I am researching on private browsing mode in terms of forensic study and analysis. Yesterday,I ran into one article about difference between private browsing mode of Mozilla Firefox and Google Chrome.
I made some feedbacks on this article as a conversation style. Some of the points will be controversial. The purpose of this blog is to fill in some insights on this particular topic. So, end-users and other interested parties can make good judgments on it.
Most modern browsers ship with a private browsing mode that can be started independently from the main browsing session. It prevents the recording of history information in the browser so that information about the private browsing session cannot be retrieved once the window has been closed.
Not most browsers. All five major browsers (Safari,Chrome,Firefox,Opera,Internet Explorer) have private browsing mode. The first one is Safari browser introduced by Apple at 2005. Basically, private browsing mode is sufficient for normal users to prevent their browsing activities. However, there are several proposed research that can recover the browsing records from private browsing session. To sum up, Internet Explorer left digital artifacts at persistent storage and the rests can be found in persistent storage or volatile data or both.
While it is certainly possible to achieve the same goal manually without that mode, for instance by clearing the history, cookies and cache files selectively to erase traces, it is comfortable to use and not as time-consuming.
Private browsing is easy to use but it is not possible to say the private browsing mode is equivalent to normal browsing mode plus clearing history,cookie and cache. The process flow and mechanism used in both modes are not the same. The browser vendors don’t provide these information because of security reasons but according to the existing academic forensic study, it is difficult to say the data security level of these browsing modes are the same.
All private browsing modes work in a similar way. They spawn in a new browser window which is independent from the main session. Users can open tabs in the window and access as many sites as they want.
According to this study, the data accessibility between public browsing mode and private browsing mode is not the same among different browsers. Chrome browser is the best browser in terms of security practices. Google introduces browser sandboxing at 2008. (I am not sure about other browsers.Please fill me on this.). Another protocol that makes Google and Firefox special is safebrowsing. Generally,it checks all URLs and downloads against the database to see possible security violation and according to the result, ResourceRequester handles the permissions of OS resource requests.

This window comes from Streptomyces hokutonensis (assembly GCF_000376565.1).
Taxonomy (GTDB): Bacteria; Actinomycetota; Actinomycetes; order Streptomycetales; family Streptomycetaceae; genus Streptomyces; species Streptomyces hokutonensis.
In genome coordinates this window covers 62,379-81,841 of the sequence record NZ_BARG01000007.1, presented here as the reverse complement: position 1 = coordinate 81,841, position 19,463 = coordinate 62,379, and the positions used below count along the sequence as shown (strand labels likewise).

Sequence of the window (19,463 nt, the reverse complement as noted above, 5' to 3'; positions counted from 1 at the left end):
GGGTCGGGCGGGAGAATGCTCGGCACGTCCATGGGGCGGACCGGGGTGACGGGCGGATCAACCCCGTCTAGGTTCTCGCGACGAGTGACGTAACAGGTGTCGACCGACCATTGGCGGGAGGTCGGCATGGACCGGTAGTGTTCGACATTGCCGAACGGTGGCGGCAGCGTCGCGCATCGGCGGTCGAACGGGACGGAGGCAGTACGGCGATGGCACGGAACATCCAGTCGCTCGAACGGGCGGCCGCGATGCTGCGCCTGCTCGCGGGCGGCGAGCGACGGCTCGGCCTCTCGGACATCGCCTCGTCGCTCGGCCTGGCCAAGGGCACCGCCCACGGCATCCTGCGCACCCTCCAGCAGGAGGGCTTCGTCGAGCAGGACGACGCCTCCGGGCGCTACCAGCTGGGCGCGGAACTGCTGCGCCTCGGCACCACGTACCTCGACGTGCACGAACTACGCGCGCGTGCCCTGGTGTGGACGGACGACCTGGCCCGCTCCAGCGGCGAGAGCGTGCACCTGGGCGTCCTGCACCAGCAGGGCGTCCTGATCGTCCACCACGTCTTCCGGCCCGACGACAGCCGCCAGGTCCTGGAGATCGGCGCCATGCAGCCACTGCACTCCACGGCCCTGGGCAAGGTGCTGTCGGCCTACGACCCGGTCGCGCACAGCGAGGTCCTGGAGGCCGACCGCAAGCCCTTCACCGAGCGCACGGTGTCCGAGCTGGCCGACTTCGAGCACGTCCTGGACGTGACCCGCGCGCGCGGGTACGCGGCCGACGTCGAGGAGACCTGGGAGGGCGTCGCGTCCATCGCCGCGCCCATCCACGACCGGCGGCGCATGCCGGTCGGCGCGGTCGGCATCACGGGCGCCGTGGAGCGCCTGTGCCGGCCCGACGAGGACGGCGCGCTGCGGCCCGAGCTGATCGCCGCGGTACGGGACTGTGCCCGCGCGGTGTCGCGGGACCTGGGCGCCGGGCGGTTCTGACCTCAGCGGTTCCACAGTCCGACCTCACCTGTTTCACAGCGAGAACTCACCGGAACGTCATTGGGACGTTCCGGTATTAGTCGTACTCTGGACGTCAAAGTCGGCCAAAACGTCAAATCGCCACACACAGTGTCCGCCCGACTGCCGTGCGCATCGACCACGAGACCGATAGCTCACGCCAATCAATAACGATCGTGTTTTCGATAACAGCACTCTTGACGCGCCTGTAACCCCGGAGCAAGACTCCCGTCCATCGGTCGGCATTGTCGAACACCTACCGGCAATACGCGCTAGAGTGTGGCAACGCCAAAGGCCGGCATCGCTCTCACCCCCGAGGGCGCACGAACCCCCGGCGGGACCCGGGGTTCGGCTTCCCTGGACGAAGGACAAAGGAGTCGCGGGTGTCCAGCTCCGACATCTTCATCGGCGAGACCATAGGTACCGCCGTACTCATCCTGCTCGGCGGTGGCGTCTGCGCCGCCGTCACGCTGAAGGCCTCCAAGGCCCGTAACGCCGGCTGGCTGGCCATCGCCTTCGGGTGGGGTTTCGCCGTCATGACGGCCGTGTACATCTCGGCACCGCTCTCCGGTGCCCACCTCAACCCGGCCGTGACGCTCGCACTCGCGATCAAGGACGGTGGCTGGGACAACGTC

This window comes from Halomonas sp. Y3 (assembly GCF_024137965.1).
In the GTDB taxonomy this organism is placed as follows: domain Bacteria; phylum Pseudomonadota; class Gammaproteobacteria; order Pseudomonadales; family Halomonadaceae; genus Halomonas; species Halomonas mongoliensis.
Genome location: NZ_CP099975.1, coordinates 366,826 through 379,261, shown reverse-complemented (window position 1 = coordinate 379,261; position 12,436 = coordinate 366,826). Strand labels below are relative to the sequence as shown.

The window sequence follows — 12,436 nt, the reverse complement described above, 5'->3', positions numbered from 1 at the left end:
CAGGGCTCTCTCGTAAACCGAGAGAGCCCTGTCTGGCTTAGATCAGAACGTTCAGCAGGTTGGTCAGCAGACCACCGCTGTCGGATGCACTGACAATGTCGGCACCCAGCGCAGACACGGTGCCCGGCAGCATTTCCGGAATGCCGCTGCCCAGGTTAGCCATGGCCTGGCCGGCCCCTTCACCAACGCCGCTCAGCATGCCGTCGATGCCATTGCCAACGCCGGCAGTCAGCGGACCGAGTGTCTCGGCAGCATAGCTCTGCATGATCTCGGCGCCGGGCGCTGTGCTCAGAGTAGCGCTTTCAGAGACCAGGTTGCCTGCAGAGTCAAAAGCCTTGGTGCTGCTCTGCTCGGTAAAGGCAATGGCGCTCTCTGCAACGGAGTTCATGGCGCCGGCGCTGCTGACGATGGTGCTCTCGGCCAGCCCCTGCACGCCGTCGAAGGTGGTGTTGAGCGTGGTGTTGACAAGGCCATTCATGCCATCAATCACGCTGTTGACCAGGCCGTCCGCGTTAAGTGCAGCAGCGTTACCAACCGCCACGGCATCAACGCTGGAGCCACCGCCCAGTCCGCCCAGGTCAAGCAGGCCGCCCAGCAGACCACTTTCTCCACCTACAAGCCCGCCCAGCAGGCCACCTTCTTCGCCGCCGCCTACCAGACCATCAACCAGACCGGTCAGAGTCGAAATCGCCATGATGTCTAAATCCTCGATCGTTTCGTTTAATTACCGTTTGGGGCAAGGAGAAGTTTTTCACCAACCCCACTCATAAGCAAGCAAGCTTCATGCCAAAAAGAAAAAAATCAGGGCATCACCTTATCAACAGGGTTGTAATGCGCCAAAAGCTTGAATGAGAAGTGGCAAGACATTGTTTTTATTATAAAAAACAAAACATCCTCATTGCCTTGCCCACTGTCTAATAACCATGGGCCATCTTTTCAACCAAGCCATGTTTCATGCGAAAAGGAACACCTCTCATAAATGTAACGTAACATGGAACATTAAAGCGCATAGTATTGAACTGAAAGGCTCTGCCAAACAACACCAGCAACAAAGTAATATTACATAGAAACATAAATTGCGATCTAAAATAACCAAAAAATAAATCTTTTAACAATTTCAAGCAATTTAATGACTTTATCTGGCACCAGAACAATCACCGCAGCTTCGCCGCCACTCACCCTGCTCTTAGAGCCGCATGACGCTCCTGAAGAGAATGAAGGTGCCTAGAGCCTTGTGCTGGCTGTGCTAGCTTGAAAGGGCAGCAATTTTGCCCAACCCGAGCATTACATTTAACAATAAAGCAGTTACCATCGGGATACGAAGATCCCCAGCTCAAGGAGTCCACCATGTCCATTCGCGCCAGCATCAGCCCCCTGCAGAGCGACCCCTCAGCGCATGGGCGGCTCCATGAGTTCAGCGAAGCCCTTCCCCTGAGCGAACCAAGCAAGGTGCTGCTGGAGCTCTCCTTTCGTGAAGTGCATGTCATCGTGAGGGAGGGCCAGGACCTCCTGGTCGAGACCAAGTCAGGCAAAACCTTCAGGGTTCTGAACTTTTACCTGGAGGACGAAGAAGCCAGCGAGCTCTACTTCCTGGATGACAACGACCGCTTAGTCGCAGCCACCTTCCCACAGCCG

There is however a difference between how Firefox’s private browsing and Chrome’s incognito mode function.
Yes. It is.
If you are using Chrome’s incognito mode, you may have noticed that you cannot restore a closed tab in that mode. Not every user requires that functionality but if ?you happen to use the mode a lot, you may have encountered situations where you closed a tab only to come to a point later on where you needed to re-open it in the browser. That’s not possible however and if you cannot remember the address or the site you opened it from, you are out of luck and cannot open it again.
It is more like UI interaction difference than the core functionality ones. From the point of view from end-user,what you said is right but difficult to agree that this difference reflects the private browsing behavior of Firefox and Chrome.
And Firefox? Firefox handles private browsing windows as their own instances. This means that you can re-open closed tabs when you are using Firefox’s private browsing mode. To do so either use Ctrl-Shift-t or right-click on the tab bar and select the undo close tab option from the context menu.
Due to sandbox security, Chrome runs each tab as separate instances no matter it is in normal or private browsing mode. From a quick duckduckgoing, the similar security concept applies to Firefox like you said. However,I am not sure how it is related to browser running as its own instances.
Side note: Opera handles this the same way as Google Chrome, likely because it is also based on Chromium, while Microsoft’s Internet Explorer the same way as Firefox.
Yes. Opera adopts Chromium components such as blink,v8…like everything except the UI engine. IE and Firefox might have the same feature,’can reopen the closed tab at private browsing mode’. The implementation of these two browsers is like 99% different.
You may wonder why the implementation differs when it comes to the undoing of tabs in private browsing. There does not appear to be an official answer for that but the most likely explanation is that Firefox and Internet Explorer handle the information on the window level while Chromium-based browsers on a tab level instead.
I don’t understand the term you used ‘tab level’ and ‘window level’.
Are you using a private browsing mode? Which implementation makes more sense to you?
IMO, the private browsing mode should not allowed to open closed tab. It beats the purpose of it since private browsing mode try to erase all the traces left on host machine. If the tab can re-open it, it means that it is most likely on persistent storage rather than on volatile storage. I might be wrong but that’s the only explanation I can find.